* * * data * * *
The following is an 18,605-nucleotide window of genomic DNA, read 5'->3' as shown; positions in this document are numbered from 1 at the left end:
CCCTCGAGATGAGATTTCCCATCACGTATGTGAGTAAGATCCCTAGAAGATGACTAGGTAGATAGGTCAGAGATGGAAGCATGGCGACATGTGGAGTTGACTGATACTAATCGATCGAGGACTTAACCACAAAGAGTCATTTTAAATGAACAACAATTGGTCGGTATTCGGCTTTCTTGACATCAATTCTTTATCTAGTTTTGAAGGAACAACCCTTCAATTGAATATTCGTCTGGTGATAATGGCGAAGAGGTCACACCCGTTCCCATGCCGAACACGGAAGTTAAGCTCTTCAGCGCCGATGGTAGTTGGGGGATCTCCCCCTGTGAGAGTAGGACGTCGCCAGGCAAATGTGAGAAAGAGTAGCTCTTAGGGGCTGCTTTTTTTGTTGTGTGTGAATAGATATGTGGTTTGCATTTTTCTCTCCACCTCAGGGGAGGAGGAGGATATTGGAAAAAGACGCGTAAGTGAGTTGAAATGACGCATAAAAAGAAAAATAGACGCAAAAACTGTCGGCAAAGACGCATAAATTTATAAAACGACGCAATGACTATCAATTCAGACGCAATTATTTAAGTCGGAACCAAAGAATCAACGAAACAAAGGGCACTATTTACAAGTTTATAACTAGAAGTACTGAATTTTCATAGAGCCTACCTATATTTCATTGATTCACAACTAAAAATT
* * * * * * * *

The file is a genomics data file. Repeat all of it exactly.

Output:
The following is an 18,605-nucleotide window of genomic DNA, read 5'->3' as shown; positions in this document are numbered from 1 at the left end:
CCCTCGAGATGAGATTTCCCATCACGTATGTGAGTAAGATCCCTAGAAGATGACTAGGTAGATAGGTCAGAGATGGAAGCATGGCGACATGTGGAGTTGACTGATACTAATCGATCGAGGACTTAACCACAAAGAGTCATTTTAAATGAACAACAATTGGTCGGTATTCGGCTTTCTTGACATCAATTCTTTATCTAGTTTTGAAGGAACAACCCTTCAATTGAATATTCGTCTGGTGATAATGGCGAAGAGGTCACACCCGTTCCCATGCCGAACACGGAAGTTAAGCTCTTCAGCGCCGATGGTAGTTGGGGGATCTCCCCCTGTGAGAGTAGGACGTCGCCAGGCAAATGTGAGAAAGAGTAGCTCTTAGGGGCTGCTTTTTTTGTTGTGTGTGAATAGATATGTGGTTTGCATTTTTCTCTCCACCTCAGGGGAGGAGGAGGATATTGGAAAAAGACGCGTAAGTGAGTTGAAATGACGCATAAAAAGAAAAATAGACGCAAAAACTGTCGGCAAAGACGCATAAATTTATAAAACGACGCAATGACTATCAATTCAGACGCAATTATTTAAGTCGGAACCAAAGAATCAACGAAACAAAGGGCACTATTTACAAGTTTATAACTAGAAGTACTGAATTTTCATAGAGCCTACCTATATTTCATTGATTCACAACTAAAAATT